It is encouraging to see how education is central to the Sustainable Development Goals (SDGs) and what they are trying to achieve. If the SDGs are to be met, then education will play an important part in this, which is why it is contained in a number of goals, not just Goal 4.
Since the 1970s when Trócaire was created, it has been a firmly held belief that as well as striving to make a difference overseas, we must also work hard at home to raise awareness and ensure that the Irish public is fully informed and equipped to take action. Education has played a central role in this endeavour, and continues to do so today.
The SDGs bring a welcome transition away from the idea that development is something that some countries have already achieved, and that everyone else should aspire to.
The universality of the SDGs recognises that, in an ever changing world faced with new challenges and new opportunities, all countries and their citizens are constantly evolving, developing and adapting to the pressures of globalisation whilst maintaining their unique national identity.
As always, education is the key to ensuring that this process of constant change happens in a fair and equitable manner, and is embraced by the entire human family.
This is even more important as we live in an age where our idea of what is local is changing, and threats to our continued ability to flourish on planet Earth seem even more global, and even more frightening.
Climate change may affect poor, vulnerable and marginalised communities around the world the most, but no one will escape its worst effects if we do not act together to tackle this problem head on.
Millennium Development Goal (MDG) 2 attempted to achieve universal primary education by 2015. Whilst this goal was not fully met, excellent progress was made in many ways towards increasing the possibility of primary education for boys and girls in what was then called the Developing World.
For example, primary school enrolment worldwide increased from 83% in 2000, to 91% in 20151, though of course this figure does not allow for regional variations, and no doubt in some parts of the world the situation is not as good. Many countries, most notably in sub-Saharan Africa and the Horn of Africa, are a long way off achieving 91%.2
It is encouraging to see that in Goal 4 of the SDGs, to ‘Ensure inclusive and equitable quality education and promote life-long learning opportunities for all’, the focus has shifted away from narrow restrictive targets, to the idea of ‘quality education…for all’. It is certainly ambitious, hard to achieve and hard to quantify, but it is the only option if we are serious about trying to work towards a more just and sustainable future for all humanity.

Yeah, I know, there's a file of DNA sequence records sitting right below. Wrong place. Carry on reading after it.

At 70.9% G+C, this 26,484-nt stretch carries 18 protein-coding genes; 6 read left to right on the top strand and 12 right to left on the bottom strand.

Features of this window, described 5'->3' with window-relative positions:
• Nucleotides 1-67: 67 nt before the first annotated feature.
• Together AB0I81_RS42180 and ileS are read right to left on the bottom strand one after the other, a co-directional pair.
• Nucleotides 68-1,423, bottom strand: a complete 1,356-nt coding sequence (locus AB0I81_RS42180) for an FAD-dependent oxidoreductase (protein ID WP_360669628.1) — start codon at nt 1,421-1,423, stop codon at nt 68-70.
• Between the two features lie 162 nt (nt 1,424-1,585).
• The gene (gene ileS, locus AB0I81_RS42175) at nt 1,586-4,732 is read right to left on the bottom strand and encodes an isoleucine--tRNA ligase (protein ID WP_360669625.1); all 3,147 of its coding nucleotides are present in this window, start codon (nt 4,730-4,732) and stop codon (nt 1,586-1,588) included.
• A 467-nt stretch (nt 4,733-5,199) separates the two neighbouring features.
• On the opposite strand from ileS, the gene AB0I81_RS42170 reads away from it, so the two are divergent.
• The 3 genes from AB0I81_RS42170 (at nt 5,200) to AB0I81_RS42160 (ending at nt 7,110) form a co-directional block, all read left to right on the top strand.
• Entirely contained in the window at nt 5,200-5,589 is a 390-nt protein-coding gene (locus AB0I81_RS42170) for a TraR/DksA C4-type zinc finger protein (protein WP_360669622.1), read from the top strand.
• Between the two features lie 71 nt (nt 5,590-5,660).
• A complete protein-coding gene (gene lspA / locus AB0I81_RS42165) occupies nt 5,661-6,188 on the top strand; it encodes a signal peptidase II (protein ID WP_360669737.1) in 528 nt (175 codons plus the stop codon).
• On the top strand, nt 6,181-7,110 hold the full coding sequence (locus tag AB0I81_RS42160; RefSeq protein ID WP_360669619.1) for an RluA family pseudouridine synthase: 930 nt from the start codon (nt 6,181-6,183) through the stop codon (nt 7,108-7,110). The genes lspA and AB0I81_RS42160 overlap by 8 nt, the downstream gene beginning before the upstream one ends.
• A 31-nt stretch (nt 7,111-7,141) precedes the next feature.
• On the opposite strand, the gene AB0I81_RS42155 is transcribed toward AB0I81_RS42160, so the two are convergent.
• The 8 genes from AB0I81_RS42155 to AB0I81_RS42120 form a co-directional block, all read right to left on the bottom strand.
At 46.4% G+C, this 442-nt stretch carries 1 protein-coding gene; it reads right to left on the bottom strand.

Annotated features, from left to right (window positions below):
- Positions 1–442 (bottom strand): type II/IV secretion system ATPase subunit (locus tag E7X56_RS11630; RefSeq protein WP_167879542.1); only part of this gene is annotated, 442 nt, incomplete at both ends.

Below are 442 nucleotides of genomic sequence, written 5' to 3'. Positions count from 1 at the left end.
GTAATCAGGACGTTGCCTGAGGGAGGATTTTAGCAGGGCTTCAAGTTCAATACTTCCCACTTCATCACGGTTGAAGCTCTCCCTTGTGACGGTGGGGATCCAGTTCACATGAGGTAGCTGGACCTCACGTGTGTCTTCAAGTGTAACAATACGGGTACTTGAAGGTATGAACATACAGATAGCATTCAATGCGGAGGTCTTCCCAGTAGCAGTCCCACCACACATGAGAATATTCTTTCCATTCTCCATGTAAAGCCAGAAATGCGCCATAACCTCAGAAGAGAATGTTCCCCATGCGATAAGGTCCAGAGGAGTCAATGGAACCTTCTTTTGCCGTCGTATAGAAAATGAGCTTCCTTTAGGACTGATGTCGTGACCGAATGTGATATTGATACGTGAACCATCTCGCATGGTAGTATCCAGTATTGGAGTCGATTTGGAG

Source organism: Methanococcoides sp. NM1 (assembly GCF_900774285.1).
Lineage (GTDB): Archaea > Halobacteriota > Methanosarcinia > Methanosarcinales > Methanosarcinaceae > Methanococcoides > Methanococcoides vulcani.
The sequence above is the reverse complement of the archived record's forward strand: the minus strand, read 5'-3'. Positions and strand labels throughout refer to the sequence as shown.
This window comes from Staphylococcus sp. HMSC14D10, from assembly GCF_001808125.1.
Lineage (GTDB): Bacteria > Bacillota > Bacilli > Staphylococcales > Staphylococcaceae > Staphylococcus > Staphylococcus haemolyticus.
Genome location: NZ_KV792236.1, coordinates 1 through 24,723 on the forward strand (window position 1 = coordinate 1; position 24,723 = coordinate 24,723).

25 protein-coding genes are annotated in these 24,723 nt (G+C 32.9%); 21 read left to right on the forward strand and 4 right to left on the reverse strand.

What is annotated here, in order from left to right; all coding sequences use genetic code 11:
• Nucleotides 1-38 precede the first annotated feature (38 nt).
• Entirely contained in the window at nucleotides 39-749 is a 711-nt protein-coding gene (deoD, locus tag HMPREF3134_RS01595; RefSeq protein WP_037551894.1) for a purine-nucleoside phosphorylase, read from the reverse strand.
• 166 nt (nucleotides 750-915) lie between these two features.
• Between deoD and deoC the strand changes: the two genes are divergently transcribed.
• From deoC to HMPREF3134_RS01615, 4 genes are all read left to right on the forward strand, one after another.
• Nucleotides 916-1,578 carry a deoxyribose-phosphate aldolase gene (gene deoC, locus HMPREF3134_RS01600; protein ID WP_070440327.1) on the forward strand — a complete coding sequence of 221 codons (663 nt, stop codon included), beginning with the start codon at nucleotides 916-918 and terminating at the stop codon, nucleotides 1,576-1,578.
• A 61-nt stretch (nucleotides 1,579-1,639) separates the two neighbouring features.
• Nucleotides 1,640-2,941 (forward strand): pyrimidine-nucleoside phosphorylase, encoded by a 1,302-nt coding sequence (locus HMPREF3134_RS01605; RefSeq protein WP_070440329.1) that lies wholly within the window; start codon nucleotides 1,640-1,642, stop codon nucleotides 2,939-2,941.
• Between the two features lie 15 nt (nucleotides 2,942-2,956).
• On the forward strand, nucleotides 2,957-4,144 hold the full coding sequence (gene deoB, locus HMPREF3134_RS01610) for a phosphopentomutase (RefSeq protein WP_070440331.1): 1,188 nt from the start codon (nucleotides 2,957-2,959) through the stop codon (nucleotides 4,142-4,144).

In Trócaire, the SDGs are giving our work renewed energy and focus, but it is target 4.7 that really speaks to what we, and others in the wider Development Education (DE) sector in Ireland, are trying to achieve with our DE work:
‘by 2030 ensure all learners acquire knowledge and skills needed to promote sustainable development, including among others through education for sustainable development and sustainable lifestyles, human rights, gender equality, promotion of a culture of peace and non-violence, global citizenship, and appreciation of cultural diversity and of culture’s contribution to sustainable development.’
Our efforts to deliver high quality DE to all formal education sectors (Early Years, Primary and Post Primary), as well as to the Youth sector, demonstrates our commitment to the Universality enshrined in the SDGs and in Goal 4. Trócaire’s work on climate justice education with all age groups directly contributes to Ireland’s efforts to achieve target 4.7.
Trócaire has been working in DE since the early 1970s, and even though the personnel and methods have changed over time, the goal has more or less remained the same, to enable children and young people to explore global justice issues, make connections between their own lives and those affected by these issues and be inspired and equipped to take action. Through the resources we produce, our work with student and practising educators and youth workers, our engagement with young people throughout the island of Ireland, and our work to ensure that the unique role that DE has to play is recognised and embraced, we hope that Trócaire is playing its part in working with the rest of the world to achieve the SDGs.
For more information on Trócaire’s Development Education work, please go to trocaire.org/education, or contact email@example.com.